Beanstalk (1994)

beanstalk_8Starring J.D. Daniels, Amy Stoch, Margot Kidder, Patrick Renna, Richard Moll, Richard Paul, Stuart Pankin, Cathy McAuley, Cindy Sorenson, David Naughton, Dominique Adler

Directed by Michael Davis

Expectations: Moderate.

On the general scale:
twohalfstar

On the B-movie scale:
threestar


As you might have figured out by the title, Beanstalk is Moonbeam’s attempt at adapting the classic fairy tale Jack and the Beanstalk. The story is one that just about everyone is familiar with, but Beanstalk does a great job of keeping the basics and updating the story in a lot of fun and entertaining ways. Beanstalk does away with the antiquated setup of Jack trading his cow for a handful of magic beans, replacing it with a cross between Back to the Future‘s Doc Brown and the mega-hit from the year before: Jurassic Park. A cryptozoologist (played with reckless glee by Margot Kidder!) runs a dig site somewhere in the desert, and she unearths a bunch of huge beans and a giant skull. This might be the site of Jack’s original beanstalk, but other minor details later in the film suggest that Jack’s tale was merely one of a few beanstalk scalings over the years.

Anyway, Jack (J.D. Daniels) is helping his mother (Missy from Bill & Ted, Amy Stoch!) pay the overdue rent payment by taking a load of antiques to sell. A bully (Patrick Renna) starts screwing with his box of treasures, throwing one into the street. The money these antiques will bring is very important to Jack and his mother, so he runs out into the street to catch the porcelain dog before it smashes on the asphalt. He catches it, but the cryptozoologist happens to be driving by and almost hits him with her motor home. A crate full of the giant beans flies off in the ruckus, and because Jack is a scheming whiz kid always looking for his next big idea, he decides to take the crate home in hopes that it contains something valuable or useful.

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Jingle All the Way (1996)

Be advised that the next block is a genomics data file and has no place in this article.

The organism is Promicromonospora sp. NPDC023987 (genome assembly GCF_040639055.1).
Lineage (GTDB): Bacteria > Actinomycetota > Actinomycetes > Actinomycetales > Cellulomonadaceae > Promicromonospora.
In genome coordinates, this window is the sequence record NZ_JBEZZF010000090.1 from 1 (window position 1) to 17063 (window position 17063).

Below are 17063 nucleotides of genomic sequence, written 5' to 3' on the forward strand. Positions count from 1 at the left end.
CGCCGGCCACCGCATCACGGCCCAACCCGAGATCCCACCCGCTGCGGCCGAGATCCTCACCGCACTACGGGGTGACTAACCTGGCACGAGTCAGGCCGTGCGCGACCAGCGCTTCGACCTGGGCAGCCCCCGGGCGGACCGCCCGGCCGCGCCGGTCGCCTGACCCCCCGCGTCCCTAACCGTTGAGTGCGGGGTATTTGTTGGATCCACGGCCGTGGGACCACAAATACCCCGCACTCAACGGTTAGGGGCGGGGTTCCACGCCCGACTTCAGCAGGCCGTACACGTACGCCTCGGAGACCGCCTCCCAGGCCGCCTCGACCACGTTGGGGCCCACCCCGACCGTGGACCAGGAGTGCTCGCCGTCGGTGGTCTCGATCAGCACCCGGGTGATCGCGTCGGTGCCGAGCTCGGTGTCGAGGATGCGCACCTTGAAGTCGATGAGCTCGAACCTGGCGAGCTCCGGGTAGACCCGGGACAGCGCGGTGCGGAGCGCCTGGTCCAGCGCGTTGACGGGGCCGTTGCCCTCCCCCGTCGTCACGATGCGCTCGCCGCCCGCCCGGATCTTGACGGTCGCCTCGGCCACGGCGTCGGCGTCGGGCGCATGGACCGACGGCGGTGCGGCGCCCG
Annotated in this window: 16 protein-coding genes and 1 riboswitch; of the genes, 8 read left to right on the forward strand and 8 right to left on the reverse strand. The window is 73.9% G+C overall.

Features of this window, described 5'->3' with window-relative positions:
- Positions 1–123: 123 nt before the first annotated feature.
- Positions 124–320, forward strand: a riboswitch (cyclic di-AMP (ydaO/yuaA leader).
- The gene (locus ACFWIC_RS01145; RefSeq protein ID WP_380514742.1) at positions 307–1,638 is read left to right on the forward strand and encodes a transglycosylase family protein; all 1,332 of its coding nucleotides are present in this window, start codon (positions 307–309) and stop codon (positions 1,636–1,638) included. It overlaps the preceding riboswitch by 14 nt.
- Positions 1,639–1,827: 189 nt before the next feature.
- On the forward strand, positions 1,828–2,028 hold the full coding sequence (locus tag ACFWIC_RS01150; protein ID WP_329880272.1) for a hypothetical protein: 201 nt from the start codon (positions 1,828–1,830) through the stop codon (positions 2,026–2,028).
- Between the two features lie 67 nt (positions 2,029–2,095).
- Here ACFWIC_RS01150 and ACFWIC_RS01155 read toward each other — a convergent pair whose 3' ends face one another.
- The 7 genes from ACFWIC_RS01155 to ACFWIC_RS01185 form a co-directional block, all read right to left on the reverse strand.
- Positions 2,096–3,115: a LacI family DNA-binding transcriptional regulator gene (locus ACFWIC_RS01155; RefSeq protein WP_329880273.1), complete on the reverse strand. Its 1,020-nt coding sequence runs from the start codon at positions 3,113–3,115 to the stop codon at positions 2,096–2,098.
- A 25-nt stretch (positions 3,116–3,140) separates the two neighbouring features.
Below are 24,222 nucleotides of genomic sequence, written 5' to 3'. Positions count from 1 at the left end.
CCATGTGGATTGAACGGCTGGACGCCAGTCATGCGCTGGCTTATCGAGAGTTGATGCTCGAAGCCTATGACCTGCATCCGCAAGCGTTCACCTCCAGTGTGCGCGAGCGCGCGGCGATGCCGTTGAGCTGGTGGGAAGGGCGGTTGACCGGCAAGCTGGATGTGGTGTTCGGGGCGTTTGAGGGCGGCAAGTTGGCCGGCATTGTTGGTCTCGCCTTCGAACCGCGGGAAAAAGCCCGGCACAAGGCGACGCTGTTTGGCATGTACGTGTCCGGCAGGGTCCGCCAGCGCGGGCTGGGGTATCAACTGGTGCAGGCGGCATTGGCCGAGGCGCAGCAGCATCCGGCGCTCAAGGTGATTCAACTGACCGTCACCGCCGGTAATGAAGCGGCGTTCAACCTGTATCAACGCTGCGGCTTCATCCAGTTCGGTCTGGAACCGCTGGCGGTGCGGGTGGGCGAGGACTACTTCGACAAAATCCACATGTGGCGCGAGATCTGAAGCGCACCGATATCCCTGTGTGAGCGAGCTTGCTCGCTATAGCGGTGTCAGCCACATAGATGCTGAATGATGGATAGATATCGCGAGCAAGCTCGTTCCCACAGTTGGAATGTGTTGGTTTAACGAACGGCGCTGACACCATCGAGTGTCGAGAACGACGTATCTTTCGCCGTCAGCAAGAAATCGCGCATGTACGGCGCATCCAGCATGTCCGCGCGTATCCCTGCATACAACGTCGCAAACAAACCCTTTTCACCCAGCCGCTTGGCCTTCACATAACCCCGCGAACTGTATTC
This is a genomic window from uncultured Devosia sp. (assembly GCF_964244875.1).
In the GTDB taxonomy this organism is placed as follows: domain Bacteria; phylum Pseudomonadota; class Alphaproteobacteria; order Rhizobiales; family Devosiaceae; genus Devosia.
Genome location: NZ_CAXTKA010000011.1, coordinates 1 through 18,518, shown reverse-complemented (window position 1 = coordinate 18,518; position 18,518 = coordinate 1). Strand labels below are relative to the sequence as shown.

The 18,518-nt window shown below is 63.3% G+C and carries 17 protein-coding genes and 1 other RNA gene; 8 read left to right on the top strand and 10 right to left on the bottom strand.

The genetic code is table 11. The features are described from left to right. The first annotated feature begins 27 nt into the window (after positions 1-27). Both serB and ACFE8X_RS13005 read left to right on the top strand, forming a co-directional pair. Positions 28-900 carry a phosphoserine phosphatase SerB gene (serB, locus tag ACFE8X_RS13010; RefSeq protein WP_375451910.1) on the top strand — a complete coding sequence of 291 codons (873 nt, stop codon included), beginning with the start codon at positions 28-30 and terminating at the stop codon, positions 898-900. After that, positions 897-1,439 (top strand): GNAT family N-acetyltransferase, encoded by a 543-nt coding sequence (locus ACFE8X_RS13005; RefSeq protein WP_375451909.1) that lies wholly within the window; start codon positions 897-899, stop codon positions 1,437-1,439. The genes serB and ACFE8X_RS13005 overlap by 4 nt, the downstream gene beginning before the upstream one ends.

Starring Arnold Schwarzenegger, Sinbad, Phil Hartman, Rita Wilson, Robert Conrad, Martin Mull, Jake Lloyd, James Belushi, E.J. De La Pena, Laraine Newman, Justin Chapman, Harvey Korman, Richard Moll, Daniel Riordan

Directed by Brian Levant

Expectations: Low. This can’t be good. I’m just hoping for some good Arnold lines.


Fifteen years. Fifteen years it took to wear me down enough to accept the idea of watching this one. When Jingle All the Way was released in 1996 I was fifteen, and there was no way in hell I was going to watch my most favorite action star sliding around a department store in a battle with Sinbad for a stupid Power Rangers rip-off doll. No way, no how. These days I feel somewhat different about the whole thing. I don’t watch Arnold films hardly at all anymore and he’s been out of the Hollywood scene for several years so there hasn’t been anything new to entice me. Over these years I’ve slowly grown more and more desperate, willing to watch anything he was in, if only to hear him say stupid lines in that wonderful accent I love so well. During one of my more exuberant Arnold moments, I found myself watching as many Arnold quote compilation videos on YouTube as I could get my mouse on. One of these featured Arnold’s famous line from Jingle All the Way, “Put the cookie down! Now!” remixed into a techno song. This, coupled with a newfound enjoyment of Power Rangers, led me to say yes to Turbo Man and give Jingle All the Way a go.

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Metalstorm: The Destruction of Jared-Syn (1983)